You may know our “Decoding Zoning” series, where we work to make local zoning codes + processes easier to understand.
Today, we’re taking a step back to provide some basic definitions of commonly-used zoning and development terms — paired with examples you might recognize in the Scenic City. 👇
Projects that provide more than one purpose, like a building with apartments on top + retail on the bottom, are referred to as mixed or multi-use. Expect combinations of housing, retail, parking, commercial, and industrial components.
Example: The downtown Food City that’s in the works will be part of a larger mixed-use development with retail + office spaces along Broad Street and six two-story townhouses along W. 13th Street.
Changing an area of land from the city’s designated use is known as rezoning. Rezoning requests could be developers looking to build a high-rise in a neighborhood with a certain building height restriction, or open a business in an area marked residential.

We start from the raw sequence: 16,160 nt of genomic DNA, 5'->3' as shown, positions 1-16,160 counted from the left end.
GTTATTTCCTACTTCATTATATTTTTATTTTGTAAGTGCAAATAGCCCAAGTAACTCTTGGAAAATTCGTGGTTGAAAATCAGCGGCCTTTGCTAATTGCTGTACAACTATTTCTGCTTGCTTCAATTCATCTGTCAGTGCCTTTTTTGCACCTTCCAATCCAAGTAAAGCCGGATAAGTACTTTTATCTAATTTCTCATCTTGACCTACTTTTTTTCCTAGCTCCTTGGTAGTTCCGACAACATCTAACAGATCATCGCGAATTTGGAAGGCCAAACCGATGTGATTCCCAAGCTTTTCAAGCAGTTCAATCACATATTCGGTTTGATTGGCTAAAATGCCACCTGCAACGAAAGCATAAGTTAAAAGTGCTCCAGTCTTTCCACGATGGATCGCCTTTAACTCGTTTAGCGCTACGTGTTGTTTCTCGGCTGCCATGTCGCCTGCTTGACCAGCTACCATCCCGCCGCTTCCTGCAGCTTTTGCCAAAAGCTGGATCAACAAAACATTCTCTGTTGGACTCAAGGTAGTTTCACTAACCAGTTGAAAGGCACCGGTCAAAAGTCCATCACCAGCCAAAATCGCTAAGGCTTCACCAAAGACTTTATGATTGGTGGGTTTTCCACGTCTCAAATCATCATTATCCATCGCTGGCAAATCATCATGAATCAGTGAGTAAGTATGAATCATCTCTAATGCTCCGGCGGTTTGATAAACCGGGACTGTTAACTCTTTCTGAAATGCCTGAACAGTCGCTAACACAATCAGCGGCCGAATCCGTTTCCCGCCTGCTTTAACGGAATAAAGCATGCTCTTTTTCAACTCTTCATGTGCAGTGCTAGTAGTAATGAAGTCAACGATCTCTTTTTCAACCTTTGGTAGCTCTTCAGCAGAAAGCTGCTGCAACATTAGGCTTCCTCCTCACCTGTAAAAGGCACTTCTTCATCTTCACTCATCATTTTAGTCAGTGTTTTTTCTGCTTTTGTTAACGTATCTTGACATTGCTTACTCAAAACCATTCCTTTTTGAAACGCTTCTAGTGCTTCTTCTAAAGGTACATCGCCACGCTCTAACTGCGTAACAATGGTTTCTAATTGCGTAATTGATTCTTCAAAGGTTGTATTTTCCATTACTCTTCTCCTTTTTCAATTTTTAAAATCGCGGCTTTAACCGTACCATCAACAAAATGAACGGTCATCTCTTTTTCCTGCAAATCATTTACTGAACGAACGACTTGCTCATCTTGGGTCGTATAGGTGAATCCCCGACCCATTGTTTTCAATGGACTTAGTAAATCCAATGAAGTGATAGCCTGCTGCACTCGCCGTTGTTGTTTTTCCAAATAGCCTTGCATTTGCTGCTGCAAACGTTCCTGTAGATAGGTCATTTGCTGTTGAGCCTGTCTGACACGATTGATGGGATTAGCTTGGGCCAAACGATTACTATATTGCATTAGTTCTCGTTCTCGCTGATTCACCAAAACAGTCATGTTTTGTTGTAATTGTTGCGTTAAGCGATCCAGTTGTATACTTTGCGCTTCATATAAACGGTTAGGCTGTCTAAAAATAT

Special Use Permit
Also known as a conditional use permit, this is granted to provide relief from regulations when land is being used in a manner not normally compatible with the zoning. It’s only granted when the intended site use is deemed appropriate and compatible with the surrounding area.
Example: Red Bank City Commission recently approved a special use permit to allow a mixed-use development at the former Save A Lot on Dayton Boulevard, though zoned for commercial use.
The primary activity or function of a site. A site’s principal use must be aligned with the zoning ordinances of the land it’s on.
Example: Living in a home within a residential zone is an allowable principal use.
An activity or function of a site labeled subordinate or incidental.
Example: The garage or shed on your home property might be labeled an accessory use.